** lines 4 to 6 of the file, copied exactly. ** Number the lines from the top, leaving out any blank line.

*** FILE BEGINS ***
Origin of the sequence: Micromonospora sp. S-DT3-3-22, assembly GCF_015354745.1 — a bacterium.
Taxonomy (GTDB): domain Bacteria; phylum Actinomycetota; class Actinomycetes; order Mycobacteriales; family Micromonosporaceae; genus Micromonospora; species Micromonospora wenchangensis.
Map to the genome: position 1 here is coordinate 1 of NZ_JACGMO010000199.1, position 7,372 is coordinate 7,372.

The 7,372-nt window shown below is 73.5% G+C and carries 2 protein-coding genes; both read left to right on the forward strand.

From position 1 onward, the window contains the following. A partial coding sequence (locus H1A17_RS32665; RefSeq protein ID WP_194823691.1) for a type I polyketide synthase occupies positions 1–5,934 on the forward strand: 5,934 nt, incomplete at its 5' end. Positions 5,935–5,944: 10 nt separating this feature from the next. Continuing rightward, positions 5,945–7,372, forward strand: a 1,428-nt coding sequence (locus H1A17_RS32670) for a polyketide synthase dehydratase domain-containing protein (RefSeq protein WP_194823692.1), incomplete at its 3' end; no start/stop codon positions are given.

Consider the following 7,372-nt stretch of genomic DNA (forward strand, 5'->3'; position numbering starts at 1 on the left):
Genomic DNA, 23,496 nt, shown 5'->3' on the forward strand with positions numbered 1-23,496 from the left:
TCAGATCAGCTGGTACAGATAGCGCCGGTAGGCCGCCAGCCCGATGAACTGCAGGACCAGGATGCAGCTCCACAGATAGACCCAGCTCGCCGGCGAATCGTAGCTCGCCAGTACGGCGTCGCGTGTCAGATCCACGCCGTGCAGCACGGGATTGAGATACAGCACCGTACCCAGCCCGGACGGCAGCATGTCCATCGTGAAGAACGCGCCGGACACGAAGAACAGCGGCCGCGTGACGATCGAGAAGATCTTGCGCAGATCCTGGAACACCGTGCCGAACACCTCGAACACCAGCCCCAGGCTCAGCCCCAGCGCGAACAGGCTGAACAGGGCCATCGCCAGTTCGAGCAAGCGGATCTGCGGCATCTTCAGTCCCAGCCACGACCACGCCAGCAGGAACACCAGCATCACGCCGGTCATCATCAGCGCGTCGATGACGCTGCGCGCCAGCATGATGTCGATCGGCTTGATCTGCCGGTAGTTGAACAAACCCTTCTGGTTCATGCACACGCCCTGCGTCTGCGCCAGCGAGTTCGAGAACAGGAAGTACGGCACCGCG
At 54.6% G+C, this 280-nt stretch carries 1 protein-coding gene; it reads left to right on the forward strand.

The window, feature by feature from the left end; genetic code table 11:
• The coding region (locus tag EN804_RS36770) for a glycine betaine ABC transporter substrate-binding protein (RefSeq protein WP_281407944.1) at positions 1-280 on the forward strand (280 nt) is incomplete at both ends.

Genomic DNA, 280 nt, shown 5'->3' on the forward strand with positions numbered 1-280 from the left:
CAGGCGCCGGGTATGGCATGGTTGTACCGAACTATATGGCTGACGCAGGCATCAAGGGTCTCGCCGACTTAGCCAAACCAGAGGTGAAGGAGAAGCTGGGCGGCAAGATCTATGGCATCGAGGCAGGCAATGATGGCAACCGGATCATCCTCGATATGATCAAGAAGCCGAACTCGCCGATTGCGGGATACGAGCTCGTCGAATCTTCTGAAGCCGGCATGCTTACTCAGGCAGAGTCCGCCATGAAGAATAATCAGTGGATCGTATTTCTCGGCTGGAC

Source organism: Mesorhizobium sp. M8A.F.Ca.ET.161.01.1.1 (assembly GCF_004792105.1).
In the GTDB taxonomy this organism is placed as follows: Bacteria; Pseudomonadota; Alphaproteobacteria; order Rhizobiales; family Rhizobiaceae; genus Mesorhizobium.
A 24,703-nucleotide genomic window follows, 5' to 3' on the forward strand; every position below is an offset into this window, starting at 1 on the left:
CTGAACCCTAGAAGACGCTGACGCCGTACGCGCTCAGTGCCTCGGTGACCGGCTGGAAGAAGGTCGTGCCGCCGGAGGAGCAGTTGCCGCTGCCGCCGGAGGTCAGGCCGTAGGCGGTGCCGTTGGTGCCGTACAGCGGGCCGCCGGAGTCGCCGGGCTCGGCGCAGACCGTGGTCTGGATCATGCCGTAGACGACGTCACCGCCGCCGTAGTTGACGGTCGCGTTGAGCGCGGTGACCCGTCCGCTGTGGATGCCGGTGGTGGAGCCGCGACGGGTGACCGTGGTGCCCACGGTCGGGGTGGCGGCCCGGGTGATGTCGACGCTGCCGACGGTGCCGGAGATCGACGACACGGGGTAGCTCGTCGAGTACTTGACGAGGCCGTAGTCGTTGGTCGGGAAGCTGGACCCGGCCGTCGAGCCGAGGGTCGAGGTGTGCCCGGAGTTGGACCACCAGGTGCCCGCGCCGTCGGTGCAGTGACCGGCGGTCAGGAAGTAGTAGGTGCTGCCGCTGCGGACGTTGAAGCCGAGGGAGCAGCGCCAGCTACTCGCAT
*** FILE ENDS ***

The 7,372-nt window shown below is 73.5% G+C and carries 2 protein-coding genes; both read left to right on the forward strand.

From position 1 onward, the window contains the following. A partial coding sequence (locus H1A17_RS32665; RefSeq protein ID WP_194823691.1) for a type I polyketide synthase occupies positions 1–5,934 on the forward strand: 5,934 nt, incomplete at its 5' end. Positions 5,935–5,944: 10 nt separating this feature from the next. Continuing rightward, positions 5,945–7,372, forward strand: a 1,428-nt coding sequence (locus H1A17_RS32670) for a polyketide synthase dehydratase domain-containing protein (RefSeq protein WP_194823692.1), incomplete at its 3' end; no start/stop codon positions are given.

Consider the following 7,372-nt stretch of genomic DNA (forward strand, 5'->3'; position numbering starts at 1 on the left):